Mar 6, 2017


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Climate Change, Equity, & Health

by | Mar 6, 2017

Denver Department of Environmental Health

“Climate change is the greatest public health challenge of the 21st century”.  [1]

Over the past decade, rapid climate change has become the most defining concern of the 21st century. Global emissions of climate-altering greenhouse gases (GHGs) are rising, along with the temperature of the atmosphere and oceans. As a result, communities worldwide are experiencing record temperatures, increased frequency of drought, severe flooding, wildfires, and a decline in air quality.  In fact, 2016 was the hottest year on record, eclipsing the previous hottest year of 2015 and 2014 before that.[2]

These heat-related events can result in human health impacts such as increased asthma and respiratory illnesses, heart disease and heart attacks, exacerbation of existing medical conditions including diabetes, obesity and cognitive illness, and premature death.[3] Rising temperatures may reduce air quality by increasing the formation of ground-level ozone, which is a key component of smog. This may be problematic in areas such as the Denver-Metropolitan and North Front Range, which struggle to meet the national ozone standards.[4]

However, the health risks and impacts of climate change are not equally or fairly distributed across people or communities.  [5]  In the U.S., low-income communities and communities of color suffer substantially higher disease burdens and lower life expectancies than wealthier and white populations. For example, the rate of diabetes among the poor is 1.5 times higher than of those who are not poor. Diabetes increases one’s sensitivity to extreme heat.  Deaths from heart disease and stroke are higher for Blacks than any other ethnic group. Heart disease also increases sensitivity to heat stress. And adults with a high school education or less are 8 times more likely to report their health as ‘fair or poor’ than those with a college education. [6] Education and poverty are linked, and those living in poverty often lack access to air conditioning. Living conditions differ by place, race and income due to factors including historical disinvestment, housing discrimination, and higher pollution burdens in communities of color.  These factors mean that climate change has the potential to create greater ‘health inequity’, or differences in health outcomes between groups of people that are avoidable and preventable.

The City of Denver developed a Heat Vulnerability Index Map to understand which neighborhoods have residents that might be more vulnerable to extreme heat events due to a number of factors, including socioeconomic, built environment, and demographic factors. Some neighborhoods have lower amounts of tree cover for cooling, and higher areas of impervious surface like asphalt and concrete, which trap heat and raise temperatures. There are also neighborhoods with higher numbers of elderly people, people who live alone, and those with physical or cognitive disabilities who might face difficulty accessing cooler areas during extreme heat events. Finally, the map shows neighborhoods with higher numbers of people that live in poverty, which may indicate less access to air conditioning in their homes and access to a personal vehicle to get to cooling stations in extreme heat events.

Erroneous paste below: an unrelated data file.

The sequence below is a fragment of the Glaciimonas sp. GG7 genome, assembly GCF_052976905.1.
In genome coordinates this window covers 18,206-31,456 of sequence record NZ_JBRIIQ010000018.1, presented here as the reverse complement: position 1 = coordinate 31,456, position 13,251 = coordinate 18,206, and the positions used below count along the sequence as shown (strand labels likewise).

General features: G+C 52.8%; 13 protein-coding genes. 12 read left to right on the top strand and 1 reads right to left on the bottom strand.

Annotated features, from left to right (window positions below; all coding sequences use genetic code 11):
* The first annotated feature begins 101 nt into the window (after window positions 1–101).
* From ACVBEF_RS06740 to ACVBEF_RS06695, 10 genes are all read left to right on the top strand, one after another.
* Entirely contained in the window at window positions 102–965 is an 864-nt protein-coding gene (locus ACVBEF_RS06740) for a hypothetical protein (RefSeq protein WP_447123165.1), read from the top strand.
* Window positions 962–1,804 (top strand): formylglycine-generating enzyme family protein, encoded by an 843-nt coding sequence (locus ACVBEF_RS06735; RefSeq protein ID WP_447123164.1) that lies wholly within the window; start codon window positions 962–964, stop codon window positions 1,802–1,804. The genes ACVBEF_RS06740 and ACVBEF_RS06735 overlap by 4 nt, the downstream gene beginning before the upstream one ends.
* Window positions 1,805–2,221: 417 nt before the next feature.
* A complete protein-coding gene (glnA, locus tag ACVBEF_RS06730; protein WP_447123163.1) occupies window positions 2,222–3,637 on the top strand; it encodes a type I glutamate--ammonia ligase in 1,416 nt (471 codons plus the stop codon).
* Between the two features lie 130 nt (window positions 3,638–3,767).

The City of Denver is using this information to target planning and resources to those residents at highest risk during extreme heat events, to reduce health inequity due to climate change among Denver’s most vulnerable citizens.

In addition, the Denver Vital Signs newsletter published a recent issue on “The Health Impacts of Climate Change” to understand how climate change affects the health of Denver residents including increased particulate matter and other pollutants in the air, poor air quality, and more frequent hospital visits for asthma treatment for children in particular.

One of the primary sources of greenhouse gas emissions is motor vehicles, according to the 2015 Denver Climate Action Plan. Denver is working to reduce greenhouse gases in the City by promoting more “active transportation”, including biking, walking and transit use.  Reduced-rate transit passes are currently available to seniors, students, and those with disabilities, and efforts are underway to expand discounted pass access to those with low incomes.  City of Denver employees can purchase reduced-rate “Eco-passes” to use transit or “B-cycle” passes for bike sharing.  Denver Safe Routes to School supports local schools to increase student walking and biking with bike training programs, walking school buses, and Walk and Bike to School Days. And the newly adopted “Denver Ultra Urban Green Infrastructure Guidelines” allow City and private developers to incorporate more green treatments such as stormwater planters, green alleys, and tree trenches in urban areas to reduce local flooding and ambient temperatures and improve air quality.

These efforts can not only help reduce the human health impacts of climate change, but reduce the inequitable impacts of climate change on the most vulnerable members of our community.

[1] Center for Climate Change & Health

[2] Hot. Hot. Hot. Third Straight Year of Record Temperatures. Denver Post, 1-19-17.

[3]  Climate Change and Human Health Trends

[4] United States Environmental Protection Agency, What Climate Change Means for Colorado (August 2016). Colorado Department of Public Health & Environment, “Ozone information,” last accessed December 2016.

[5] Climate Change and Health Equity

[6] Climate Change and Health Equity

Recent articles


To maintain health and well-being, people of all ages need access to quality health care that improves outcomes and reduces costs for the community. Health First Colorado, the state's Medicaid program, is public health insurance for low-income Coloradans who qualify. The program is funded jointly by a federal-state partnership and is administered by the Colorado Department of Health Care Policy & Financing.